1) Spreading rumors may serve a higher purpose.
Talking smack behind someone's back is generally frowned upon, but according to a new study, it could be socially beneficial. The research, published in Psychological Science, suggests that social groups that indulge in nasty gossip are actually doing a public good by sounding the alarm about people who don't play nice—eventually leading to their being chastised or ostracized for bad behavior. [MNT]
2) The Neanderthal inside you.
Research from Science magazine suggests that our big-browed primitive counterparts might still live on in our genes. Scientists took blood samples from the remains of Neanderthals and compared their DNA to our own, and found that a whopping 20% of their genetics was still coursing through our veins. The ancient commingling of species could have shaped our modern-day appearance, from our hair to our skin. [NPR]
3) Media buzz and trends confuse the public on what's actually good nutrition.
In the onslaught of online media, consumers can't seem to separate the bogus hype from the solid perennial nutritional advice, says a study in the Journal of Health Communication: International Perspectives. Because constant and contradictory info circulates every day, people are more likely to dismiss any nutritional advice they come across, even the well-respected and indisputable truths (you know, like "fruit and veggies are good for you"). The study suggests that the media could do a better job clarifying that our understanding of nutrition is constantly evolving, and that a finding from a single study might not actually be the whole story. [ScienceDaily]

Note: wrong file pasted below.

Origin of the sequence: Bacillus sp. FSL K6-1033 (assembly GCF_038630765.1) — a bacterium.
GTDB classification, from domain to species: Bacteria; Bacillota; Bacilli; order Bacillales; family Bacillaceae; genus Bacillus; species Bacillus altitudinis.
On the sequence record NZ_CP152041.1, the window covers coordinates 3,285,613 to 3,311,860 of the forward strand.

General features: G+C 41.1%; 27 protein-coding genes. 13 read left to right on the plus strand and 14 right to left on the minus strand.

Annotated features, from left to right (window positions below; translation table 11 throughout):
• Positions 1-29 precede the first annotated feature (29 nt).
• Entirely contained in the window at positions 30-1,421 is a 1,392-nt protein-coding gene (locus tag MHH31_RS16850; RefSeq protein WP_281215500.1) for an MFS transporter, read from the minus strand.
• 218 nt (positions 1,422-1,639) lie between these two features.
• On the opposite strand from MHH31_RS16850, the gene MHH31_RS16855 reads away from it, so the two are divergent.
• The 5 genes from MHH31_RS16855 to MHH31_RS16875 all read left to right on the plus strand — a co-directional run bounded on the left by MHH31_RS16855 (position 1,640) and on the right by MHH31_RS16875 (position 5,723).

4) Scientists have finally grown living, breathing human cells.
For the first time, skin cells that contain all the necessary parts have been engineered, complete with fully functional blood and lymphatic capillaries. The cells could be used to grow skin grafts to repair serious wounds like severe burns. [ScienceDaily]
5) The Napoleon complex: Shorter people are more paranoid than taller people.
Ever wonder why your tall buddy seems cool as a cucumber? It's the height advantage. A research team from the University of Oxford reports that shorter people are more prone to paranoia and feelings of inferiority. Turns out the more inches you stack up—or at least the taller you actually feel—the more confidence and trust you're likely to have. "Height is taken to convey authority, and we feel taller when we feel more powerful," Oxford's Daniel Freeman said in a press release. The university's team is hopeful that, in better understanding the roots of height-related inferiority complexes, treatments can be developed to assuage the pangs of paranoia related to mental illnesses. [MedicalDaily]
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